Don’t put them on a pedestal. Everyone establishes their own standards for “smart,” generally pointing to someone else whom they consider very smart. It’s fine to have business mentors or others you admire for their intelligence. But some entrepreneurs make the mistake of putting their sources of inspiration on sky-high pedestals, which may diminish their sense of their own capabilities. This was the case with Jim Sinegal, founder of Costco. Prior to starting Costco, Jim worked for Price Club for over two decades, He always revered that company’s founder, Sol Price. “He taught me everything I know,” Sinegal said of Sol. Jim truly believed that Sol was the smartest man he'd ever met, and as a result Jim never presumed to be able to do what Sol had done, even as Costco grew steadily. Of course, at the time Jim launched Costco, Sol’s experience was infinitely greater than Jim’s, who started at Price Club “schlepping mattresses out to the customers’ cars’ rooftops.” Twenty five years later, as Price Club’s second in command, Jim felt Sol remained far smarter and more capable than Jim. It wasn't until years later, after Costco had been operating for a while, when Jim found that Price Club was having problems, that he began to believe in his own capabilities more deeply, and made strategic moves including expanding Costco’s product lines significantly. Ultimately, Jim motivated Costco’s purchase of Price Club. Sol and Jim remained friends until Sol’s death. And while Jim still reveres Sol, the former mentee’s story illustrates that sometimes actual results displace pedestals. Removing his longtime mentor from the pedestal helped Jim make Costco into the $100 billion business it is today.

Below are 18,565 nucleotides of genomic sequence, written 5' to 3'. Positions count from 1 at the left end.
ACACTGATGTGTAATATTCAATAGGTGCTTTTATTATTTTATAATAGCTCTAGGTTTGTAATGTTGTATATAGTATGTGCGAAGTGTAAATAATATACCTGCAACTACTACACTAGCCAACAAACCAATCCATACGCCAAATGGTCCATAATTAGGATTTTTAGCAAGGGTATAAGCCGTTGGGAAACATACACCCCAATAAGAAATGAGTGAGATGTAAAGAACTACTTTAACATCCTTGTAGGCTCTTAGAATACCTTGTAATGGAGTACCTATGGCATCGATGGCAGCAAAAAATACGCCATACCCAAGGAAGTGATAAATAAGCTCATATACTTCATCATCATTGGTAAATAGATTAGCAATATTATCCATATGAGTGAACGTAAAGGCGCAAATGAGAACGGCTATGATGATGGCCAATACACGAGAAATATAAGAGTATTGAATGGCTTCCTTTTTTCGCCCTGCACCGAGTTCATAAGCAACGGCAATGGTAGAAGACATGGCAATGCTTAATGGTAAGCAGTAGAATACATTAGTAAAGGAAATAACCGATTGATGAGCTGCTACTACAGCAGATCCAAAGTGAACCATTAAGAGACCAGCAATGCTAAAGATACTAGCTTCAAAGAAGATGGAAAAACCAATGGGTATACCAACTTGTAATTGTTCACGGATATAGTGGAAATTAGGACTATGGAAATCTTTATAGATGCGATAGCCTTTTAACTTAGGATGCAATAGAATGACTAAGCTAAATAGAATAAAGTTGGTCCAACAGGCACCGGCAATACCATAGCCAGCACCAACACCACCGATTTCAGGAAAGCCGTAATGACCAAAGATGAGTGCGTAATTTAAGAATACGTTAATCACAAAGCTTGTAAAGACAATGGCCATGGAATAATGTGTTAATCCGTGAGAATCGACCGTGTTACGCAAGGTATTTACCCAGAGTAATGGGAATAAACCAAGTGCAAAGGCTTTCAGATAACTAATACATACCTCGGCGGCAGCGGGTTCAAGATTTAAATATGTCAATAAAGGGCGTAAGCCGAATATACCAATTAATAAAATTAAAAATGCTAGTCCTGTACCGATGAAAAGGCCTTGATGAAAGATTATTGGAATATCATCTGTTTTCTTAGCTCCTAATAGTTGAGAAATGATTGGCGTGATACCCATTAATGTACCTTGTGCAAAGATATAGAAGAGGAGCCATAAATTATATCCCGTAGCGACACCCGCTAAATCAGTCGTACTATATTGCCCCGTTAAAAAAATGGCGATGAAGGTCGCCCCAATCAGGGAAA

Recognize your blind-spots, Although he is not an entrepreneur but a leader of a prominent family business, Tom Pritzker’s situation is worth noting. Unlike CDW’s Mike Krasny, Tom was an excellent student, and he rose to become a third-generation leader of the highly successful Pritzker family, which held assets including the Hyatt hotel chain. Tom learned a great deal both within the classroom and outside it, especially from his father, Jay, whom I consider one of the smartest people I’ve known, and Jay’s father, A.N. Observing them helped Tom understand how to find, select, motivate and defer to strong professional managers for the family’s many businesses. But Tom also inherited a large blind-spot: While the previous generations had excellent business acumen and skills, they had failed to prepare for the “cousins stage” of the business; the many protective measures they had implemented—including granting decision-making rights and knowledge about the family business to very few family members—backfired when the business passed into the third generation’s hands. Tom was a smart businessman, but he tried to play the hand he was dealt instead of replacing a few cards. He continued with all that his ancestors had invented, instead of reinventing it to fit the family/business situation. The ensuing legal battles made the highly private Pritzkers front-page news for years. Being the smartest businesspeople in the room had made the family blind to the governance/ownership measures they needed to take. Eventually, Tom recognized the shortcoming and took steps to remedy the problems, but only after significant, undesirable public exposure of family discord.